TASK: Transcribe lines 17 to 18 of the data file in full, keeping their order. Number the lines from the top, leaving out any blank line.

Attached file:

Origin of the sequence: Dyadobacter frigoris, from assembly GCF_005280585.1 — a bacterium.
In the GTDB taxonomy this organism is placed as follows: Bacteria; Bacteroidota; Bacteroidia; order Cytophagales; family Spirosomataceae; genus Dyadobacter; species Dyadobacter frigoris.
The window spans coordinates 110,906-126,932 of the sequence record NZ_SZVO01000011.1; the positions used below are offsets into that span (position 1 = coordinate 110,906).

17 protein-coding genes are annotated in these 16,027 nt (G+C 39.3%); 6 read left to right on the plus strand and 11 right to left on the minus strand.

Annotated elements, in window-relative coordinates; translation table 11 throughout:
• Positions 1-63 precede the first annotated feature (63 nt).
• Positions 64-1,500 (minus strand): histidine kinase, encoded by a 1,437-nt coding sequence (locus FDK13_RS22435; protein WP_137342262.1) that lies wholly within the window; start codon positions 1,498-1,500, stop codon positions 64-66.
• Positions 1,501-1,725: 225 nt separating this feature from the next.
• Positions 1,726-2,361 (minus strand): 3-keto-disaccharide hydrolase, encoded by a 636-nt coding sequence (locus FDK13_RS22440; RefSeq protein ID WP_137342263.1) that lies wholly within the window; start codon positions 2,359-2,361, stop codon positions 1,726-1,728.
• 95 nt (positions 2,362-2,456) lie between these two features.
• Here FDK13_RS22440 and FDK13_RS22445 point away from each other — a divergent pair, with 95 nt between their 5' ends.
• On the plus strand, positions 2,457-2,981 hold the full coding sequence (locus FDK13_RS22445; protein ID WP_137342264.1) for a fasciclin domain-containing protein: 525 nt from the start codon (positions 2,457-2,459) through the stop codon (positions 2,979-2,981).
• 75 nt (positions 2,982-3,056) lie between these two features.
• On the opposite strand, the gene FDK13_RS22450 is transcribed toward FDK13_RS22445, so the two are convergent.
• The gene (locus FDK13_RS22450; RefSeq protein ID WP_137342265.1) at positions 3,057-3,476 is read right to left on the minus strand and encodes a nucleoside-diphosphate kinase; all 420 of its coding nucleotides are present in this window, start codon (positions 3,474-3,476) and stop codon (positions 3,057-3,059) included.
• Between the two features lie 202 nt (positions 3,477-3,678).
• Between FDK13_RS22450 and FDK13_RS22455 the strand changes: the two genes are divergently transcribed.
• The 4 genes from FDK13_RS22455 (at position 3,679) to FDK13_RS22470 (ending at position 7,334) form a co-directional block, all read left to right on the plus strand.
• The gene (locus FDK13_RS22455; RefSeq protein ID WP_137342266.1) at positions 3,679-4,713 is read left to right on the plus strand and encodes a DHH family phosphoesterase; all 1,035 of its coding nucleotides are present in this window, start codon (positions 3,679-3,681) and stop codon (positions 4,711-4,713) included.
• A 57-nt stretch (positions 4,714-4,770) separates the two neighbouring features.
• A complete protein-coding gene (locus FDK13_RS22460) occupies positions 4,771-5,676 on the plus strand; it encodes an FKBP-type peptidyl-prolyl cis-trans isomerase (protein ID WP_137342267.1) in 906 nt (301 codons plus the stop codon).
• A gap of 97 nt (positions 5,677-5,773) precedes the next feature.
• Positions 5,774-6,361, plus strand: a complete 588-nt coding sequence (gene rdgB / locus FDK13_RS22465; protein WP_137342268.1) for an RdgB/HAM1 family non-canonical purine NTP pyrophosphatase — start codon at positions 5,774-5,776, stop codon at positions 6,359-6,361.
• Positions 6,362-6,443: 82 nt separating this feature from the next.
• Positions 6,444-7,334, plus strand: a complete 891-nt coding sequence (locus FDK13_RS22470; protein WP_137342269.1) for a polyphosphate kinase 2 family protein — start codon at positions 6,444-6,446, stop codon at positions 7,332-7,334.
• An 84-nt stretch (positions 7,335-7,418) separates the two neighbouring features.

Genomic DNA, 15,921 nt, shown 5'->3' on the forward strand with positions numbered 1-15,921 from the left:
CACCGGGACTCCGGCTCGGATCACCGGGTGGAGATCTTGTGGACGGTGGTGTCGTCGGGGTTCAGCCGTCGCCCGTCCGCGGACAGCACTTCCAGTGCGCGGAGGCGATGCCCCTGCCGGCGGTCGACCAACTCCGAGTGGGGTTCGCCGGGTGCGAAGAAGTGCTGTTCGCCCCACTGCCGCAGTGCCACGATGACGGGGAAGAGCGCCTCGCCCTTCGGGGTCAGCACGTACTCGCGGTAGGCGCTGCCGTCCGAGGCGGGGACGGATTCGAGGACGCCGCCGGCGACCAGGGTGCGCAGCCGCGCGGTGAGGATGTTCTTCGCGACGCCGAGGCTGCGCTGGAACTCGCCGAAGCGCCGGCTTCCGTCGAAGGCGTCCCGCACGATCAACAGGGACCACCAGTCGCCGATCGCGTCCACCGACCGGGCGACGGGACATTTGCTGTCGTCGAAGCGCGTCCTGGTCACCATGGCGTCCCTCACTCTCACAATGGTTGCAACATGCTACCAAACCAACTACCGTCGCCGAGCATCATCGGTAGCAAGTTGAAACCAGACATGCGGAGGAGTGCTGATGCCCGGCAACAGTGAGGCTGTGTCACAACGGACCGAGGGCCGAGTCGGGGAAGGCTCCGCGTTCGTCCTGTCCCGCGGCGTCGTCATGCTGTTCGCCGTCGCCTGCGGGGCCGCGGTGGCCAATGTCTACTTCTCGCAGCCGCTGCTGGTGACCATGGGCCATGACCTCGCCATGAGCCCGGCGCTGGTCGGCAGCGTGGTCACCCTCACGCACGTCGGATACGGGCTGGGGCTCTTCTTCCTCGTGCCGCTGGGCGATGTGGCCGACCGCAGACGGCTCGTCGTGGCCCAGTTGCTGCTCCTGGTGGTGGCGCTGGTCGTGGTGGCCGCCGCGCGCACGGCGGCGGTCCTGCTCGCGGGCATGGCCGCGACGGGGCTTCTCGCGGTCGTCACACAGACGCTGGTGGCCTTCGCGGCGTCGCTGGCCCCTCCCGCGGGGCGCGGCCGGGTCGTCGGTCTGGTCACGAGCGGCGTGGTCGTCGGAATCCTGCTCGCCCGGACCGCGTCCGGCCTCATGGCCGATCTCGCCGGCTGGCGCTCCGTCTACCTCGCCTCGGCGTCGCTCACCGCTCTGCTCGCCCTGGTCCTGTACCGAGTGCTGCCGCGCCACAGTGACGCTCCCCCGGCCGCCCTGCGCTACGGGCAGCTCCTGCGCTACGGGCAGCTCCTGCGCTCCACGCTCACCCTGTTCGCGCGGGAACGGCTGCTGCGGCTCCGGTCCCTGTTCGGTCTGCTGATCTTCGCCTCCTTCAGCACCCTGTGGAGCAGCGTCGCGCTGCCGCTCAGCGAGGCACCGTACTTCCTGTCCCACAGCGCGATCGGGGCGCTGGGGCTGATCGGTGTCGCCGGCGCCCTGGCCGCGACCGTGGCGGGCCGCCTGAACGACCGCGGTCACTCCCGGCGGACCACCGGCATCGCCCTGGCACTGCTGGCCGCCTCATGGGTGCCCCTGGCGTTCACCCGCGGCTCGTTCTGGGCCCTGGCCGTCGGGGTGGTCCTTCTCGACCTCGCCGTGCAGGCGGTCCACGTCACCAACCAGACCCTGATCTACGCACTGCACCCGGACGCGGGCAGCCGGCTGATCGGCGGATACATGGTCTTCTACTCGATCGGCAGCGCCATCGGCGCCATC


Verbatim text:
• Between FDK13_RS22450 and FDK13_RS22455 the strand changes: the two genes are divergently transcribed.
• The 4 genes from FDK13_RS22455 (at position 3,679) to FDK13_RS22470 (ending at position 7,334) form a co-directional block, all read left to right on the plus strand.